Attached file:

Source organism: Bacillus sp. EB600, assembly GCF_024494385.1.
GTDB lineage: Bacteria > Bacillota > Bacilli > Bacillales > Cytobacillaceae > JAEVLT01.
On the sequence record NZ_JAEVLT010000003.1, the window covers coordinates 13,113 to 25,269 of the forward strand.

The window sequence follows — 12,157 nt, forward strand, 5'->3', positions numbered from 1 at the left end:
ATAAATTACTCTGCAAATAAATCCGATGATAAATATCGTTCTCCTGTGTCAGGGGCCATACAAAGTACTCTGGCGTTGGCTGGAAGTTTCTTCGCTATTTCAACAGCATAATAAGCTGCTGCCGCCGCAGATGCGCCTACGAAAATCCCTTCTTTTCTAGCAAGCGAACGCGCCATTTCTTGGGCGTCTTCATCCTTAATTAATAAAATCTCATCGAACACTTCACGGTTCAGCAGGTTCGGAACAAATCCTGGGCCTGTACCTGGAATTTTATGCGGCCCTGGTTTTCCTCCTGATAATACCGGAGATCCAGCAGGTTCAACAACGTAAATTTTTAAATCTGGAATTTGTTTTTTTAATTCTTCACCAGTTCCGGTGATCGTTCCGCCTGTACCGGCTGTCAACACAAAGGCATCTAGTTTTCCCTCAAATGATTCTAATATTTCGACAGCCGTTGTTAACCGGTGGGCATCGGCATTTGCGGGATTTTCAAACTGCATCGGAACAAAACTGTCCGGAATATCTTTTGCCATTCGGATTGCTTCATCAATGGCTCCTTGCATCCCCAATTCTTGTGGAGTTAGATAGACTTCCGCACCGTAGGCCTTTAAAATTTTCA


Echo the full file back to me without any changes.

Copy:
Source organism: Bacillus sp. EB600, assembly GCF_024494385.1.
GTDB lineage: Bacteria > Bacillota > Bacilli > Bacillales > Cytobacillaceae > JAEVLT01.
On the sequence record NZ_JAEVLT010000003.1, the window covers coordinates 13,113 to 25,269 of the forward strand.

The window sequence follows — 12,157 nt, forward strand, 5'->3', positions numbered from 1 at the left end:
ATAAATTACTCTGCAAATAAATCCGATGATAAATATCGTTCTCCTGTGTCAGGGGCCATACAAAGTACTCTGGCGTTGGCTGGAAGTTTCTTCGCTATTTCAACAGCATAATAAGCTGCTGCCGCCGCAGATGCGCCTACGAAAATCCCTTCTTTTCTAGCAAGCGAACGCGCCATTTCTTGGGCGTCTTCATCCTTAATTAATAAAATCTCATCGAACACTTCACGGTTCAGCAGGTTCGGAACAAATCCTGGGCCTGTACCTGGAATTTTATGCGGCCCTGGTTTTCCTCCTGATAATACCGGAGATCCAGCAGGTTCAACAACGTAAATTTTTAAATCTGGAATTTGTTTTTTTAATTCTTCACCAGTTCCGGTGATCGTTCCGCCTGTACCGGCTGTCAACACAAAGGCATCTAGTTTTCCCTCAAATGATTCTAATATTTCGACAGCCGTTGTTAACCGGTGGGCATCGGCATTTGCGGGATTTTCAAACTGCATCGGAACAAAACTGTCCGGAATATCTTTTGCCATTCGGATTGCTTCATCAATGGCTCCTTGCATCCCCAATTCTTGTGGAGTTAGATAGACTTCCGCACCGTAGGCCTTTAAAATTTTCA